Sept 20, 2018.
A good neighbor has value, especially those who plan to stay a while. And no matter where you settle down, investing in your local community can turn your neighborhood from good-to-great.
How nosy neighbors can improve your home equity
As Realtor.com reported based on their home price appreciation survey in 2016, where you choose to put down roots can affect your home’s appreciation. Living in an undesirable school district, for example, could drop your property value by over 22 percent. Living in a neighborhood with a high concentration of renters — and with fewer homeowners cultivating the community over the long-haul — could also decrease home prices by nearly 14 percent.
Homeowners often seek out their neighborhood based on “hyperlocal” factors like affordability, school scores, crime and unemployment rates, home value appreciation, and property taxes. In Attom Data Solutions’ 2018 housing report, nearly 11,000 U.S. neighborhoods were graded on a report card scale from A to F. The top five most desirable neighborhoods were found in Naples, Florida; Mobile, Alabama; San Jose, California; Charlotte, North Carolina; and Denver, Colorado, proving that you can find a great place to dwell almost anywhere.
Once you move in, don’t be put off by the nosy neighbor on your doorstep. (And don’t be afraid to be one, as long as it’s the friendly versus the meddlesome kind.) Neighbors who care — those who maintain their community and their homes — can help to increase your property value.
“Great neighborhoods come in many different forms,” Daren Blomquist, ATTOM Data Solutions senior vice president, said. And a homeowner’s willingness to grow their community can change their neighborhood’s culture, desirability, and price points completely.
When good neighbors become great: 12 ways to get more from your community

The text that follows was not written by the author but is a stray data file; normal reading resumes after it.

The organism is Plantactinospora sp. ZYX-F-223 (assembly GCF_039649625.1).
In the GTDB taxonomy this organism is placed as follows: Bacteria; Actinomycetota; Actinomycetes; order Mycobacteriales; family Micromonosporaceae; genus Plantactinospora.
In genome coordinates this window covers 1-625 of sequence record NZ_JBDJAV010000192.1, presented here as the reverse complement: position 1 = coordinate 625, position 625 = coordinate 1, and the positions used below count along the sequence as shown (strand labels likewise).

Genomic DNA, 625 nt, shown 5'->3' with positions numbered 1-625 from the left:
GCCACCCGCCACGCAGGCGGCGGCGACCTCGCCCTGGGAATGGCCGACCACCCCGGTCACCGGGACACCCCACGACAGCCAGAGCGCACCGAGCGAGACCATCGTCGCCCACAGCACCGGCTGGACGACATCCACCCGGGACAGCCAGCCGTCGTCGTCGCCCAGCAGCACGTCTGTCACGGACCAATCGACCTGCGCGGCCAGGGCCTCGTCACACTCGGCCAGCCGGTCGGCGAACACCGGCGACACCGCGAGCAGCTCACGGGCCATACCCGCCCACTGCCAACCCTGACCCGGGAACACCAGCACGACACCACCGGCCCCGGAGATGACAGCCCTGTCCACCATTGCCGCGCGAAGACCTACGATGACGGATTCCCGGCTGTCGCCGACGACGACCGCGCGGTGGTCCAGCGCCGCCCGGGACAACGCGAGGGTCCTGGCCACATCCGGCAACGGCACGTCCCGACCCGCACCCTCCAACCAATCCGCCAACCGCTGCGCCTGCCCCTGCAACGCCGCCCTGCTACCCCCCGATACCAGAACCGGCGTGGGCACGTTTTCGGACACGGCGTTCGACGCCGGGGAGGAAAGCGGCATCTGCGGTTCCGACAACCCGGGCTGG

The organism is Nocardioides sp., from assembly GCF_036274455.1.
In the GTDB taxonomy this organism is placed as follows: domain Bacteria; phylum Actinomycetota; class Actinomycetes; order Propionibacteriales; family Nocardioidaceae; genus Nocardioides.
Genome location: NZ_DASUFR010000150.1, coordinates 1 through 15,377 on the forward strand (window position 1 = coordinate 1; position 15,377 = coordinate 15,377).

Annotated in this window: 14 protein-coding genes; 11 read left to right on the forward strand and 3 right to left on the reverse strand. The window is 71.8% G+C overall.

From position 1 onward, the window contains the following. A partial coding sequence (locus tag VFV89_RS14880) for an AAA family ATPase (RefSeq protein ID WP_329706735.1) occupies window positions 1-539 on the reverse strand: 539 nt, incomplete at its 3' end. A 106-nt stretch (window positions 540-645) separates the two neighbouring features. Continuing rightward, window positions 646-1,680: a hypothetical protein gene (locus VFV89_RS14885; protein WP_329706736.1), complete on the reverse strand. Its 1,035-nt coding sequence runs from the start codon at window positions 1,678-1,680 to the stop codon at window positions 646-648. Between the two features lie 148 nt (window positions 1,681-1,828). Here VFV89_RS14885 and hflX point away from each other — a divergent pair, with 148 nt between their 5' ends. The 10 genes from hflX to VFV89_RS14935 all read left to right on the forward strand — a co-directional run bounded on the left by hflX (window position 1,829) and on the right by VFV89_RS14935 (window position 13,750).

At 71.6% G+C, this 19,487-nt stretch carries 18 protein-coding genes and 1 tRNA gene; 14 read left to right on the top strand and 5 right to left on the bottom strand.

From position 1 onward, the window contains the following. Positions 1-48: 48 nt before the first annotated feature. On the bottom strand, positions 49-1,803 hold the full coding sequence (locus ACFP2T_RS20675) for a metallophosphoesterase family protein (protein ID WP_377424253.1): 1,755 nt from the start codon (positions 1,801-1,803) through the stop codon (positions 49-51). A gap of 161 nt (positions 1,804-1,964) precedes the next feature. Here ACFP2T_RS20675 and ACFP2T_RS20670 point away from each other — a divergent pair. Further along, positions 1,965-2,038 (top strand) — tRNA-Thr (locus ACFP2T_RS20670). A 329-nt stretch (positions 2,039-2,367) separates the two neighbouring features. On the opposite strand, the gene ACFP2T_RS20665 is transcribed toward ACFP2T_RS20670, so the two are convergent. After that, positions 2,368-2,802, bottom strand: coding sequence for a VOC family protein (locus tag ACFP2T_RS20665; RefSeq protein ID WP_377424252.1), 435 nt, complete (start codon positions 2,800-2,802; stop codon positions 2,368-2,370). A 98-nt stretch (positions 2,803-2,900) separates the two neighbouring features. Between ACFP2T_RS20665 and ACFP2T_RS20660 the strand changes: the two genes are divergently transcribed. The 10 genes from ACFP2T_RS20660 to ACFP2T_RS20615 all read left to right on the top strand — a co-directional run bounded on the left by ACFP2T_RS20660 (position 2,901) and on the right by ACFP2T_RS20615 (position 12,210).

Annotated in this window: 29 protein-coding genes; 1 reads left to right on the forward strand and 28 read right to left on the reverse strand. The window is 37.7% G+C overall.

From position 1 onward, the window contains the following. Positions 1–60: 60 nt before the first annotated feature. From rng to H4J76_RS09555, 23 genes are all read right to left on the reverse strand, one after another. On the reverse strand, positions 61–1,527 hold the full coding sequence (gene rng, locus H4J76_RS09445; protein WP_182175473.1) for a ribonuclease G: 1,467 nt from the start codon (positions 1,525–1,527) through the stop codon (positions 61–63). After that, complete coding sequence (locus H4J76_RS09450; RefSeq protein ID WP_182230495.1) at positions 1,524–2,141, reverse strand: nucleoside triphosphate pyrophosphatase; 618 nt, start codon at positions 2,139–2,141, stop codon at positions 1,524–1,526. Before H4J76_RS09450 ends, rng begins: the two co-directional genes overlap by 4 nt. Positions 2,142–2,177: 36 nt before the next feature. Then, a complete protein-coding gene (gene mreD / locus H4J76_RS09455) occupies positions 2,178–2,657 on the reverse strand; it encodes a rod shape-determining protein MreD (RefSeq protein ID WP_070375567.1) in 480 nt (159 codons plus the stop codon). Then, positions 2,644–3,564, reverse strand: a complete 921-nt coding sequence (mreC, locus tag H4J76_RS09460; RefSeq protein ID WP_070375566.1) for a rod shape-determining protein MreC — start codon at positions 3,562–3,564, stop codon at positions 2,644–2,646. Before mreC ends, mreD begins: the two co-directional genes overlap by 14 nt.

Making home upgrades is one smart way to increase your home’s value (and contribute to your neighborhood), but there are at least 12 other ways to get more out of where you live:
1. Circulate a neighborhood directory.
Putting together a printed or online neighborhood directory can help you connect to and keep track of who lives on your street. An HOA may be able to provide a list of names, phone numbers, and addresses, which you can confirm over the phone or in-person when you request permission to add neighbors to your list. To up the ante, write up a print or online neighborhood newsletter with monthly or seasonal updates and include the neighborhood directory list for your street.
2. Consider carpool.
Grassroots as it may seem, ridesharing helps you get to know your neighbors on the daily. Finding out where other neighbors work, or what community activities they frequent, gives you a prime opportunity to save on gas and spend more face-time together. Carpooling is making a comeback, the U.S. Census Bureau reported in 2017, with more Americans now ridesharing to work in major cities.
3. Form a neighborhood task force.
Crime impacts property values and neighborhood livability, making it more than worthwhile to invest in your street’s safety. Fortunately, starting a neighborhood watch can be easy, and you can officially register your group through the National Neighborhood Watch online.
4. Form a neighborhood “care force” too.
Adding in an optional volunteer care force to your neighborhood’s task force can provide the elderly, parents, and pet owners with a helping hand in the form of errands, childcare, and pet-sitting.
5. Get social.
The “hyperlocal” Nextdoor app is gaining popularity, allowing neighbors to stay updated on the latest happenings when you don’t have much time for face-to-face. (Think lost dogs, traffic jams, crime alerts, bad weather, and more). If your neighborhood’s not app-connected, think about starting a Facebook group instead. You can also increase your online and offline camaraderie by coming up with a nickname for your street. Start a Facebook poll to find a fun community name you all agree on — and give neighbors a stronger sense of identity.